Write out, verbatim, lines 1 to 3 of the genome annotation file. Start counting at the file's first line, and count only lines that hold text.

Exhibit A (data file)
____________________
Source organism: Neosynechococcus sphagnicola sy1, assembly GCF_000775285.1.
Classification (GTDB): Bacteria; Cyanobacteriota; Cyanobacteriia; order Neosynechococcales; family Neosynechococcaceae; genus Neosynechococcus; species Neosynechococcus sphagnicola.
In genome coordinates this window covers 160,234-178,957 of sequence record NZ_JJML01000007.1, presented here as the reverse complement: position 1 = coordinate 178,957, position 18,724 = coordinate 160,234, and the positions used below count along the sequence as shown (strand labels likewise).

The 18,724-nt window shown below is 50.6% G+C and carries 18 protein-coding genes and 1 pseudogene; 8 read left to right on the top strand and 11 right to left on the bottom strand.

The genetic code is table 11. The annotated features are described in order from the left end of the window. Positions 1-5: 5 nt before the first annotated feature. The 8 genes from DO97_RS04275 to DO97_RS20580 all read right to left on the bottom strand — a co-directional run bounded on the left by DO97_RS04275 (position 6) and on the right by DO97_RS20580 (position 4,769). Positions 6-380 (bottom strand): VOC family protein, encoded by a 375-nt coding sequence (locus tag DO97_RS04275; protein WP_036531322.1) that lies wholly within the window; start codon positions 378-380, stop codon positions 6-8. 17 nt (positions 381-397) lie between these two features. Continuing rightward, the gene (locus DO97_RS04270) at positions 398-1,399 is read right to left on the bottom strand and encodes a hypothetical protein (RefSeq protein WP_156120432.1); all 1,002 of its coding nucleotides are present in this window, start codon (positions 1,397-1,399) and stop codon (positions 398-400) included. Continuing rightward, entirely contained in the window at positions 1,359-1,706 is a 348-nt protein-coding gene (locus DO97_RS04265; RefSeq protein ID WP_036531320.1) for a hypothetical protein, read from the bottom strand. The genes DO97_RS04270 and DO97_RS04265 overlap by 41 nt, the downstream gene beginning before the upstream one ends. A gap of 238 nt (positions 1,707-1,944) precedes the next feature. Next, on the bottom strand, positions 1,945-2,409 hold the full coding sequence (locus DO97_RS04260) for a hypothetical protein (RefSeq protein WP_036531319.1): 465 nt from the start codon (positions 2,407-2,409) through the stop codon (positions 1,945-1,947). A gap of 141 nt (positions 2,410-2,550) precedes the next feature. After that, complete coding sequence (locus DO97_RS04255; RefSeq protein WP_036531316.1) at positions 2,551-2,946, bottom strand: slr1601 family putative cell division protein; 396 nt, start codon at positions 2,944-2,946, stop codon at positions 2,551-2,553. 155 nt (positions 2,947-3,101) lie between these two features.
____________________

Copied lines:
Source organism: Neosynechococcus sphagnicola sy1, assembly GCF_000775285.1.
Classification (GTDB): Bacteria; Cyanobacteriota; Cyanobacteriia; order Neosynechococcales; family Neosynechococcaceae; genus Neosynechococcus; species Neosynechococcus sphagnicola.
In genome coordinates this window covers 160,234-178,957 of sequence record NZ_JJML01000007.1, presented here as the reverse complement: position 1 = coordinate 178,957, position 18,724 = coordinate 160,234, and the positions used below count along the sequence as shown (strand labels likewise).